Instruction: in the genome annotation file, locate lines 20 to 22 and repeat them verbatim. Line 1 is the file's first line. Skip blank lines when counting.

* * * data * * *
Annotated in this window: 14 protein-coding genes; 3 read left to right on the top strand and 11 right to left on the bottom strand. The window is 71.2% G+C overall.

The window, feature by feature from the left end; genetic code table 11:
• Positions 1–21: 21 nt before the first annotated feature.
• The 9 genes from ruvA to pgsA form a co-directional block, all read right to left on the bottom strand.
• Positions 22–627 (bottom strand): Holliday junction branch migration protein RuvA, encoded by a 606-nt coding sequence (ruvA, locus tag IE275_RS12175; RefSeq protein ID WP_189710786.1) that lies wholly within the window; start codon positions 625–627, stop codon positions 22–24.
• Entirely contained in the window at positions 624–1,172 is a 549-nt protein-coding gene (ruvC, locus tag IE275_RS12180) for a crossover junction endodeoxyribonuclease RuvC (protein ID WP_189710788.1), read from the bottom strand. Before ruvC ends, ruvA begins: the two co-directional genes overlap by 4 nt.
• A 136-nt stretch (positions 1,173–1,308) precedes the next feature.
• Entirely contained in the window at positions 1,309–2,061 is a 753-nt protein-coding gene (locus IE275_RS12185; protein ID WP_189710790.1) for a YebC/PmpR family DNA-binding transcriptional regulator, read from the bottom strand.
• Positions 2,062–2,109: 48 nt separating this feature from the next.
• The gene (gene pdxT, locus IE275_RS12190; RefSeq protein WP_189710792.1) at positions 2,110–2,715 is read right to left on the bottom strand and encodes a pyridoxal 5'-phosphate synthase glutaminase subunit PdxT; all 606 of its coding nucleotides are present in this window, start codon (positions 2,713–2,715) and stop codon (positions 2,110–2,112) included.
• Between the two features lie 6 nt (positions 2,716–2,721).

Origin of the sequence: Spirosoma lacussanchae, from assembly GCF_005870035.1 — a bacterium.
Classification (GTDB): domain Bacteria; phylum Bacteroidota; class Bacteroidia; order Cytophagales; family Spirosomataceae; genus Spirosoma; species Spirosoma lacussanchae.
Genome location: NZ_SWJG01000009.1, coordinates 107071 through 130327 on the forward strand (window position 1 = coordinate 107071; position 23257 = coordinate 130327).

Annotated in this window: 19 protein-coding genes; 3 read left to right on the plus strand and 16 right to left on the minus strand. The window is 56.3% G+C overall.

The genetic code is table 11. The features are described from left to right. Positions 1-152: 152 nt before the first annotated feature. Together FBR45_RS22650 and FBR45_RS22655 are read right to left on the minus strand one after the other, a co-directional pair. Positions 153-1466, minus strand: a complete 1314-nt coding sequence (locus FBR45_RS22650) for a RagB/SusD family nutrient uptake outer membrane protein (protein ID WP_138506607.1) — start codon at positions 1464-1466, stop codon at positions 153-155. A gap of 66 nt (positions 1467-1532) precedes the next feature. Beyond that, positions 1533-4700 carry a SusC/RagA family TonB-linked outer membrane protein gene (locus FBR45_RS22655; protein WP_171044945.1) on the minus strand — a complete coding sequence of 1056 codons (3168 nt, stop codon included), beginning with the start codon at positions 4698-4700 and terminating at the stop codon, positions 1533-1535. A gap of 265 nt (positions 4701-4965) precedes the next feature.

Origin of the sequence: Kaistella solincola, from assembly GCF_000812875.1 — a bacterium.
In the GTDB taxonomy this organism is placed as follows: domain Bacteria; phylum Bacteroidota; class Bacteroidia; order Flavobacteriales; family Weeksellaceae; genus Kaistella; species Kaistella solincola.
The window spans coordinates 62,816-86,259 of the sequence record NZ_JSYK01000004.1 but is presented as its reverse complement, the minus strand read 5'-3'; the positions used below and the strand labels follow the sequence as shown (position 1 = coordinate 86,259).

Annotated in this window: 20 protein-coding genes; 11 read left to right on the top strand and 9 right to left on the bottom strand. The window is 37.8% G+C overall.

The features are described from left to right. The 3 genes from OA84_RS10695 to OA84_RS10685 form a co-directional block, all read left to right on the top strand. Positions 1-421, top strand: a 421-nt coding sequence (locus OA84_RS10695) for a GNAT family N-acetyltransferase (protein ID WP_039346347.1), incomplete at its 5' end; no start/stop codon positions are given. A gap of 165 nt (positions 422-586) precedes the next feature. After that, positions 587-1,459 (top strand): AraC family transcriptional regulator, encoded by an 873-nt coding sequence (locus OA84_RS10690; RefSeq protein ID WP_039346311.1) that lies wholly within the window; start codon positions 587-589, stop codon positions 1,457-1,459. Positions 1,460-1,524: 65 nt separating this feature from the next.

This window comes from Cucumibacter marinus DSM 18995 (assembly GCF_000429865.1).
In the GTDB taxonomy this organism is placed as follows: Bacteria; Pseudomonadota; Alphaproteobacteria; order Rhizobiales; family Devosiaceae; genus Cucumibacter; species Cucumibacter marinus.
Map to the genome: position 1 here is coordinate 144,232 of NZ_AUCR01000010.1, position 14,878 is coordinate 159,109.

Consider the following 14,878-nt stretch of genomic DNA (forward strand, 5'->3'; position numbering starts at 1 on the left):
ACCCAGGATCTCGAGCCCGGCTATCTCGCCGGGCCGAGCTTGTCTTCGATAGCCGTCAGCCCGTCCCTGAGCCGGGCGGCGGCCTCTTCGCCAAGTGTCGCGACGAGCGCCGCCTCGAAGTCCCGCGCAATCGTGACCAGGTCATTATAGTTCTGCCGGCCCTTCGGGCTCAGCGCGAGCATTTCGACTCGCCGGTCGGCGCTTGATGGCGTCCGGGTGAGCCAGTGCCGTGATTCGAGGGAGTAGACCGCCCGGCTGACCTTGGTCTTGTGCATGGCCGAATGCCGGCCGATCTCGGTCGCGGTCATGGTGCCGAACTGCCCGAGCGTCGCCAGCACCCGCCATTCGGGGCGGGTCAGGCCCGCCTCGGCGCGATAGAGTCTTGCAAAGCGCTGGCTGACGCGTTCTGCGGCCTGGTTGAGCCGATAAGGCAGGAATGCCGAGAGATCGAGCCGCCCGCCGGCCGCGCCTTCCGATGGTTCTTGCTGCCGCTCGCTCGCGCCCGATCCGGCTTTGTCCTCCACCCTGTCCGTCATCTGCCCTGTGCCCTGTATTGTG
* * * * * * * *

Annotated in this window: 20 protein-coding genes; 11 read left to right on the top strand and 9 right to left on the bottom strand. The window is 37.8% G+C overall.

The features are described from left to right. The 3 genes from OA84_RS10695 to OA84_RS10685 form a co-directional block, all read left to right on the top strand. Positions 1-421, top strand: a 421-nt coding sequence (locus OA84_RS10695) for a GNAT family N-acetyltransferase (protein ID WP_039346347.1), incomplete at its 5' end; no start/stop codon positions are given. A gap of 165 nt (positions 422-586) precedes the next feature. After that, positions 587-1,459 (top strand): AraC family transcriptional regulator, encoded by an 873-nt coding sequence (locus OA84_RS10690; RefSeq protein ID WP_039346311.1) that lies wholly within the window; start codon positions 587-589, stop codon positions 1,457-1,459. Positions 1,460-1,524: 65 nt separating this feature from the next.

This window comes from Cucumibacter marinus DSM 18995 (assembly GCF_000429865.1).